University General Counsel Mark Rotenberg. His office has two attorneys who specialize in patents and licensing. Their job is to protect the school's interests in negotiations with companies.
MPR Photo - Melanie Sommer

This trend toward prioritizing research in the sciences has been fueled, in large part, by the federal research agenda which has invested large sums of money in agencies like the National Institutes of Health, National Science Foundation, Department of Defense and Department of Energy.

The liberal arts have not fared as well as the sciences in research funding. In fiscal year 2000, the university's College of Liberal Arts received $8.4 million in research grants. That compares to $119.8 million for the medical school, $73.8 million for the Institute of Technology, $47.6 million for the School of Public Health, $18.4 million for the College of Agriculture, Food, and Environmental Science.

"I don't like it, but that's the way the world is," says Steven Rosenstone, Dean of the College of Liberal Arts. He oversees departments like Psychology, Women's Studies, History and Urban Studies.

"I wish the federal government had as a priority basic research in the social sciences, humanities, and the arts. I wish the federal government were more supportive of creative work of writers, musicians and artists. But they are not. Our strategy is to find a way to allow faculty to get their work done, and to be as creative and imaginative as possible," says Rosenstone.

Rosenstone has done just that. Along with his faculty, he has developed a Humanities Institute, which serves as a center point for CLA research. His efforts have the support of officials like Vice President for Research Chris Maziar. Rosenstone said the traditional hard sciences are perceived to offer a faster return on a research investment, particularly in terms of revenue.

"By one yardstick, that's a perfectly appropriate way to make a decision about where to put your dollars. But there are other yardsticks by which to measure a payoff from investment in basic research: quality of life, understanding of the world we live in, improvement in the way the world works, how it feels to live in a society. Those are real important payoffs as well," says Rosenstone.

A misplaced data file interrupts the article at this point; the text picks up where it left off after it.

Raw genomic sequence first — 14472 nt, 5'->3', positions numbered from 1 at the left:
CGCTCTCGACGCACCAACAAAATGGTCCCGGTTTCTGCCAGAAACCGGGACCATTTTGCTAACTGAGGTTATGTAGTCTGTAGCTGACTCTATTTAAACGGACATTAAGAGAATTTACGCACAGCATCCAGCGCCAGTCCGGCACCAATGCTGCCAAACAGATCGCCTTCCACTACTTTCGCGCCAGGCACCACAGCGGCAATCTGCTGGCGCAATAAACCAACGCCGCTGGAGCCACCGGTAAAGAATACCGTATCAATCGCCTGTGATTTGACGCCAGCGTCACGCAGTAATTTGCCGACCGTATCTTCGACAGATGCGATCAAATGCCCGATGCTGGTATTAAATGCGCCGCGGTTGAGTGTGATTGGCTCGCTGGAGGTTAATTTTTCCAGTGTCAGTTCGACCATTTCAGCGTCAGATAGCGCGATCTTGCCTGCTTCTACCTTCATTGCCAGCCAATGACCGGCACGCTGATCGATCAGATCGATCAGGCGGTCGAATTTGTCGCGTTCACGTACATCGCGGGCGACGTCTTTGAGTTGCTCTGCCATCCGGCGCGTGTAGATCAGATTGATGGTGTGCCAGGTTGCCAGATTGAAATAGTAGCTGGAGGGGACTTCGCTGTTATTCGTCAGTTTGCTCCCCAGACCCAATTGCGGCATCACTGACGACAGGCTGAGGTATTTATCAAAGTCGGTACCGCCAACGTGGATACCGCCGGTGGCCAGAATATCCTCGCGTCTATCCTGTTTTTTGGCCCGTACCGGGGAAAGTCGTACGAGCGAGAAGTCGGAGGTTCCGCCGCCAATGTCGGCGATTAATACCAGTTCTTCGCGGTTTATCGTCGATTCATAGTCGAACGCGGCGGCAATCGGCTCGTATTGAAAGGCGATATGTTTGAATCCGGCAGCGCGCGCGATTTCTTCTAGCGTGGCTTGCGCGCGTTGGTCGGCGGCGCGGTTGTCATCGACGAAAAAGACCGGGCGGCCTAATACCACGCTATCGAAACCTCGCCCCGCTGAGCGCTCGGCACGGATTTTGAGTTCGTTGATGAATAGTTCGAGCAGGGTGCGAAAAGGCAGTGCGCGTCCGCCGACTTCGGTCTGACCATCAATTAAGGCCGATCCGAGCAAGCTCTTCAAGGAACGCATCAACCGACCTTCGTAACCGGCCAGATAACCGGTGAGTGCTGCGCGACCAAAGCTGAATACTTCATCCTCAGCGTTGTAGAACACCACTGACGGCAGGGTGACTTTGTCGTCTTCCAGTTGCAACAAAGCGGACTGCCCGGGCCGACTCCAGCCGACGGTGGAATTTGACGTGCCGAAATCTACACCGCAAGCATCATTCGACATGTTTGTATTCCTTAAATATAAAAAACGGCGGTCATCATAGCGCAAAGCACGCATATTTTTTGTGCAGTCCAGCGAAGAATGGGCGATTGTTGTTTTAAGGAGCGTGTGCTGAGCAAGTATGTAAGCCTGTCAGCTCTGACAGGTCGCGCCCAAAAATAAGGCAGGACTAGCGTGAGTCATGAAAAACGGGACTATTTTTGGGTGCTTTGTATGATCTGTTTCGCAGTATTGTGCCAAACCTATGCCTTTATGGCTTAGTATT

The lack of funding for CLA research is especially striking, given that 45 percent of all classes attended by Twin Cities undergraduates are in the CLA, and more than 14,000 undergraduates are majoring in CLA departments.

The U receives money from corporations to help fund research. Currently, industry contributions comprise only about 10 percent of total research funding. But those contributions garner more criticism than money from any other source. Last year, the General Mills Foundation gave $1 million for an endowed chair in plant genomics in the College of Agriculture, Food, and Environmental Sciences. An endowed chair is a position which is paid for with the interest off the original endowment. In this case, the position will be called The General Mills Chair in Genomics for Healthful Foods. Agriculture, Food, and Environmental Sciences Dean Charles Muscoplat says the money was given free and clear, with no obligation to General Mills.

"As with all gifts, there is no 'quid pro quo,' no agreement that General Mills is entitled, in any way, shape, or form, to the fruits of this research. That will be in the public domain. The U will solely decide what it will research with the money this endowment will provide," says Muscoplat.

But critics are not convinced that corporate research donations come with no strings attached. There is an emerging body of literature that attacks the university-industry dynamic. Protesters demonstrated at various biotechnology research conferences at the university over the past several months, arguing that the school was being bought and paid for by biotech interests. Last summer, large demonstrations plagued the International Society of Animal Geneticists conference in Minneapolis, which included researchers from the university.

Although the share of the U's research money coming from corporations is relatively small, Vice President for Research Chris Maziar predicts it will increase in the future. But she also points out that the U still relies to the greatest extent on research money from the federal government. Maziar says the federal government remains interested in funding research at universities because it's essential to the nation's economy.

The federal government provides "the resources to do the long-range research that many companies have found very difficult to justify to their stockholders," says Maziar. "Increasingly, it's become understood that an appropriate role for the government is to support research that has potential benefit 10 or 12 years down the road, but for which there is little private or industrial support."

Patty Marsicano covers higher education for Minnesota Public Radio. Reach her via e-mail at